• [0047]
    Therefore, it may be understood that the invention contemplates the provision and use of a device to determine the amount of sunlight a certain location receives in a given time, thus providing the sunlight equivalent of a “rain gauge”. The invention also contemplates the use of the device with color-coding used to distinguish between exposure rates such as one color for “full sun”, another for “partial shade”.
  • [0048]
    It is contemplated in an alternative embodiment that device 10 may be part of a tag on a plant, wherein the tag would function as a color-coded indicating means to determine the suitability of the area for planting the plant.
  • [0049]
    In an additional alternative embodiment, device 10 may also be specified for use only on days with specific conditions, such as full sunlight, or over a specific time period such as 24 hours, one week, one month, and so on.
  • [0050]
    Although device 10 of the present invention functions to identify the quantity of light that falls on a given location for comparison to the amount of light required by a variety of plants, it is contemplated in an alternative embodiment that a single indicator device 10 may be tailored to a given species of plant, wherein the indicator device 10 could then be placed in the target area to determine whether such target area is suitable for the given plant species.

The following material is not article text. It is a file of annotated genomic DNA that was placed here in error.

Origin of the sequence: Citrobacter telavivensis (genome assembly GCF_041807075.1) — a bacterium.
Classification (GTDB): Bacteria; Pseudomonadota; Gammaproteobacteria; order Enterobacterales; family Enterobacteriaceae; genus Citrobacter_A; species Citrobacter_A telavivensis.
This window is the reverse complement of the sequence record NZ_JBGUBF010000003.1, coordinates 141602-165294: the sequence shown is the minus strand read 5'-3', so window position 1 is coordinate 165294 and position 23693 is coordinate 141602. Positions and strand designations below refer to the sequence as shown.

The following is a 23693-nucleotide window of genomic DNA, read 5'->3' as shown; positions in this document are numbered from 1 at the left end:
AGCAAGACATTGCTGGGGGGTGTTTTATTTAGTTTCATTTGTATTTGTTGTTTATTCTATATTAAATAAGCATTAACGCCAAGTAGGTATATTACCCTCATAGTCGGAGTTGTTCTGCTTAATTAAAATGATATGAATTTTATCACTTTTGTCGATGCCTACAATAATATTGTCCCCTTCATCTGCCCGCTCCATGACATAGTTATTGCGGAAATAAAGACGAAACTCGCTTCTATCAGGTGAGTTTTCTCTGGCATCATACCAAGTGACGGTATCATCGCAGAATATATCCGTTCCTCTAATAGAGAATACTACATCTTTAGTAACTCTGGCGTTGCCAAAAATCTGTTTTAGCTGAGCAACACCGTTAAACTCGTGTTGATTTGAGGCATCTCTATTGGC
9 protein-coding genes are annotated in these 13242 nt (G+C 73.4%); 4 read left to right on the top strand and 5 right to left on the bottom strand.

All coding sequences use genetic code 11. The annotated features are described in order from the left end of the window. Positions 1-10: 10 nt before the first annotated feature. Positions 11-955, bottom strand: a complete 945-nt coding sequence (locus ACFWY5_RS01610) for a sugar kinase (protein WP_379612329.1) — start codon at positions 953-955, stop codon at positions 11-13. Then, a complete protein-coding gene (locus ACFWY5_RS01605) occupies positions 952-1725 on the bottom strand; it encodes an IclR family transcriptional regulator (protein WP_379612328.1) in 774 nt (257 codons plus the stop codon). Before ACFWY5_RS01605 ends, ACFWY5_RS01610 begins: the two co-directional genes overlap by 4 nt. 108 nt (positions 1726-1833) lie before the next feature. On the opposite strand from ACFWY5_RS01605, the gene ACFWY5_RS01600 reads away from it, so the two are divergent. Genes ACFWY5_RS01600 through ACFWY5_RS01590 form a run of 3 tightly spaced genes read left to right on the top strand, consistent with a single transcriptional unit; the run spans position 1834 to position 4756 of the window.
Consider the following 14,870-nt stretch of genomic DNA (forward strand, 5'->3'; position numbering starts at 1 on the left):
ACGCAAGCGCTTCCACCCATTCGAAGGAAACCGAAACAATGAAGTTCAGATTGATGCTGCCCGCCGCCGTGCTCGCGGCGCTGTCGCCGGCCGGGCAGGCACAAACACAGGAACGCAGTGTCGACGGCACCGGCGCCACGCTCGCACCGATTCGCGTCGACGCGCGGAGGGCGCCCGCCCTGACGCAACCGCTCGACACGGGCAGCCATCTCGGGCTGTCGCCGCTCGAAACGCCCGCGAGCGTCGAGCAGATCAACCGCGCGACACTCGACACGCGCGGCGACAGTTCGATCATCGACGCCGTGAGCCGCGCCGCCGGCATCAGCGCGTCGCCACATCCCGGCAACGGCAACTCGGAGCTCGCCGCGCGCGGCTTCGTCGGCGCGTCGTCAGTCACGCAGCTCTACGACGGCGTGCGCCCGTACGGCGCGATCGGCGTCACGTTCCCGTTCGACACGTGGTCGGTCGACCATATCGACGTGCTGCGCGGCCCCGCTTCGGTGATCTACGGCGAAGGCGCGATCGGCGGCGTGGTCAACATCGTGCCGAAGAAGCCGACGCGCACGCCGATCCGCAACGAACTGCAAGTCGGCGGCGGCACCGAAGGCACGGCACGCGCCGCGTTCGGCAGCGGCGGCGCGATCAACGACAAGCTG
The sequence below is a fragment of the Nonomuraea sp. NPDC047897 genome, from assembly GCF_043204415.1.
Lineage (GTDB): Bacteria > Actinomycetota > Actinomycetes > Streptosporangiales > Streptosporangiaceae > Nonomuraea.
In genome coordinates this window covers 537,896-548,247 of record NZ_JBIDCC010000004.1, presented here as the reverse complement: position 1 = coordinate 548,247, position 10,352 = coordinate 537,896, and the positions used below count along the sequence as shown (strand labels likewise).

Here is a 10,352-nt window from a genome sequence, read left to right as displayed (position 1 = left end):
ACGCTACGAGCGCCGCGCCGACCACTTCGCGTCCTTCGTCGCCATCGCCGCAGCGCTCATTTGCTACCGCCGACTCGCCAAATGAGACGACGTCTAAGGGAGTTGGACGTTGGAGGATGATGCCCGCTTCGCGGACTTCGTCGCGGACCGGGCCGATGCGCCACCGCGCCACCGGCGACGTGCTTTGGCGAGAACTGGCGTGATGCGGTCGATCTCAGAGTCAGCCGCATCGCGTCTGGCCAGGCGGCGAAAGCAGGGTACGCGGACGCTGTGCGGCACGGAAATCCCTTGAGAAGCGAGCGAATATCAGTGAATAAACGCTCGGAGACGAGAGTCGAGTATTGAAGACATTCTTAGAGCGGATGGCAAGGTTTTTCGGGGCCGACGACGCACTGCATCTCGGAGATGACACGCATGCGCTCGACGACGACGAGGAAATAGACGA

• [0051]
    Having thus described exemplary embodiments of the present invention, it should be noted by those skilled in the art that the within disclosures are exemplary only, and that various other alternatives, adaptations, and modifications may be made within the scope of the present invention. Many modifications and other embodiments of the invention will come to mind to one skilled in the art to which this invention pertains having the benefit of the teachings presented in the foregoing descriptions and the associated drawings. Therefore, it is to be understood that the invention is not to be limited to the specific embodiments disclosed and that modifications and other embodiments are intended to be included within the scope of the appended claims. Although specific terms are employed herein, they are used in a generic and descriptive sense only and not for purposes of limitation. Accordingly, the present invention is not limited to the specific embodiments illustrated herein, but is limited only by the following claims.